"Reduced to two minutes L'Arrivée gives a brief, but exact summary of what cinematography (after its arrival with Lumiéres' train) has made into an enduring presence of our visual environment: violence, emotions. Or, as an anonymous American housewife (cited by T.W. Adorno) used to describe Hollywood's version of life: 'Getting into trouble and out of it again.'" - PT

Outer Space, Peter Tscherkassky, 1999, 16mm (originally 35mm), 10 mins

For Outer Space, one of his greatest and most influential works, Tscherkassky warps images of Barbara Hershey from the 1981 supernatural horror movie The Entity into a wide-screen storm of gasps, flashes, and crackles, as if the emulsion itself had been cursed by some convulsive transformation. This result is achieved through an entirely cameraless process, which the filmmaker here describes: "I place a strip of unexposed 35 mm film on a piece of cardboard that measures 15 by 100 centimeters. The filmstrip itself equals 48 frames in length, which comes to two seconds of projection time. The raw stock I use is orthochromatic—since it is desensitized to red light, I can work in a darkroom dimly lit by a red bulb. The unexposed film is held in place by small nails with which the cardboard is outfitted. I place one meter of found footage on top of my unexposed film stock. The nails of the cardboard protrude through every fourth perforation hole, so I can keep track of the frame lines: 35mm film has four perforation holes per film frame, each pair of nails holds one frame in place. Subsequently I copy the found footage onto the raw material by exposing it to light. After copying details from 48 frames of found footage, I repeat the process several times over again, exposing the same single strip of raw stock to several different strips of found footage. In this way, I can mix details from entirely disparate sequences and each individual frame becomes an intricate optical collage. Parts of Outer Space include up to five multiple exposures."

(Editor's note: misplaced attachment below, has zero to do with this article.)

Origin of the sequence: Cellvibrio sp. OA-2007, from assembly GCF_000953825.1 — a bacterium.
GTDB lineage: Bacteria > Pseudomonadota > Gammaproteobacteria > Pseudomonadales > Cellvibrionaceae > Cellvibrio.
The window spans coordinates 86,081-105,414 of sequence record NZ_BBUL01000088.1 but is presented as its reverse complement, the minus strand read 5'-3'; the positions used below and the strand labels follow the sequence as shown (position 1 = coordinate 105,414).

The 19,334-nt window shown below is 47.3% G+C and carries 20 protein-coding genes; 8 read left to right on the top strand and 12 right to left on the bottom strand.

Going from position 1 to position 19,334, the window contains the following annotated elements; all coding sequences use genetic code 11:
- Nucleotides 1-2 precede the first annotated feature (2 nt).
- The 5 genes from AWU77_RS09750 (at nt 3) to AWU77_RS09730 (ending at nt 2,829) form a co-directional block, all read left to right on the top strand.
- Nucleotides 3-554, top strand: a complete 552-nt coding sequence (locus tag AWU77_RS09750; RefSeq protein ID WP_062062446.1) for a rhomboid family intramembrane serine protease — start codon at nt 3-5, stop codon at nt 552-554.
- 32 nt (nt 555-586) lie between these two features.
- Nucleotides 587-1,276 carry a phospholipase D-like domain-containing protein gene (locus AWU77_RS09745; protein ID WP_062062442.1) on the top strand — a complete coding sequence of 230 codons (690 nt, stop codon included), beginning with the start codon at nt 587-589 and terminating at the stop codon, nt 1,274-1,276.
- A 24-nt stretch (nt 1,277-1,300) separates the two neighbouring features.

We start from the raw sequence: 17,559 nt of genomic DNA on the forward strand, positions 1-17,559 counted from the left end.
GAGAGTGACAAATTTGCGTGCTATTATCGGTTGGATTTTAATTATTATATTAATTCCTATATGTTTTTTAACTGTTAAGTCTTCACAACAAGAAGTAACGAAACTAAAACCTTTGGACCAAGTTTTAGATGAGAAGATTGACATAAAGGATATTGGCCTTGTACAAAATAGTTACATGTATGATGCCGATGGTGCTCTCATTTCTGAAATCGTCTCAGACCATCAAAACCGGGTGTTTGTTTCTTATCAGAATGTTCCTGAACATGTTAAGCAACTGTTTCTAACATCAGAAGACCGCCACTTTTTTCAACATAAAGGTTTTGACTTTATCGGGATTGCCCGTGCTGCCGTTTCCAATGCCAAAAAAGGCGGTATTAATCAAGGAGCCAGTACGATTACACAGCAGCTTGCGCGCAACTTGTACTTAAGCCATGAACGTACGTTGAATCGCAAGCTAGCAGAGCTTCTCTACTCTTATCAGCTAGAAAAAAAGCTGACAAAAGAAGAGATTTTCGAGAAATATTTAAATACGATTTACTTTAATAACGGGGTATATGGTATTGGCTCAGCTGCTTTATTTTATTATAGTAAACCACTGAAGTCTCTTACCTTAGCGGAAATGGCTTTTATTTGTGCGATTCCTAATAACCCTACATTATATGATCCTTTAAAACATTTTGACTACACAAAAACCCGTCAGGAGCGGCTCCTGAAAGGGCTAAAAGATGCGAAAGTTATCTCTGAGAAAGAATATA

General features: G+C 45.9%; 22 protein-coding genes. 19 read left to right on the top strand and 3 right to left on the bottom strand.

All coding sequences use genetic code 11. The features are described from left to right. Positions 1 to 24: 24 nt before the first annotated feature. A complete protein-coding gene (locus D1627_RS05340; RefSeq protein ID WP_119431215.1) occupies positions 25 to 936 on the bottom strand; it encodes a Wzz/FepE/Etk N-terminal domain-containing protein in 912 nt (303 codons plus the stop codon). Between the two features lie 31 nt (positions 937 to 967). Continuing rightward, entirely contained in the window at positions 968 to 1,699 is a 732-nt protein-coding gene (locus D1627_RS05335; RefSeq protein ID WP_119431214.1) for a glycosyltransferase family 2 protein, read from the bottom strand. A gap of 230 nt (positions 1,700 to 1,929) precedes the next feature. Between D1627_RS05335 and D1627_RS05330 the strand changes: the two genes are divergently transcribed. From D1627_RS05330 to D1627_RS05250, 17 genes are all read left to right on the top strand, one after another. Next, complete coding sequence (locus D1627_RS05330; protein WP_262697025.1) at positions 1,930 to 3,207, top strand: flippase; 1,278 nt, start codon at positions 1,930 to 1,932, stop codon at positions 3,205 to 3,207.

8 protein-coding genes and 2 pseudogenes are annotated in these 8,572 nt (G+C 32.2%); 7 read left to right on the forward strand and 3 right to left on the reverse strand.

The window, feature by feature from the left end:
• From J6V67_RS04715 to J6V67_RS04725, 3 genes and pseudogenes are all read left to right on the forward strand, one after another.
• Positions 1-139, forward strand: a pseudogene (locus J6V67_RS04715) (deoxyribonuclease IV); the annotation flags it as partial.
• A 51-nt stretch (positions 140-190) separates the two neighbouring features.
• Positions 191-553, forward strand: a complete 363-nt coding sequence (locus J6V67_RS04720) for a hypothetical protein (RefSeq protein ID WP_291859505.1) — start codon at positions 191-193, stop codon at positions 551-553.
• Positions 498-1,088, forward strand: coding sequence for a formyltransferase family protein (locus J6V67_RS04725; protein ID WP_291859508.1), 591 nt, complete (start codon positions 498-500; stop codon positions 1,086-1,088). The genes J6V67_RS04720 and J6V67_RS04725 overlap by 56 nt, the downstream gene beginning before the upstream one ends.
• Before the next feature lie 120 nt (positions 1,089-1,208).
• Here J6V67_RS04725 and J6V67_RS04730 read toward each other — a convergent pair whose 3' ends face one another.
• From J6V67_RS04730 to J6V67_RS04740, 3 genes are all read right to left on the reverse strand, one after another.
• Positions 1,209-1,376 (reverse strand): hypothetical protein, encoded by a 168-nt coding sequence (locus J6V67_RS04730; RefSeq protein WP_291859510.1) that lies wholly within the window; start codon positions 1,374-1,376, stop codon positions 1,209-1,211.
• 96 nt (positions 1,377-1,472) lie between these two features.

Tickets - Pay what you can ($10 suggested donation), available at door, cash and cards accepted.

Seating is limited. First-come, first-served. Box office opens at 7pm.

Viewers with photosensitivity, please note, this show includes strobe effects.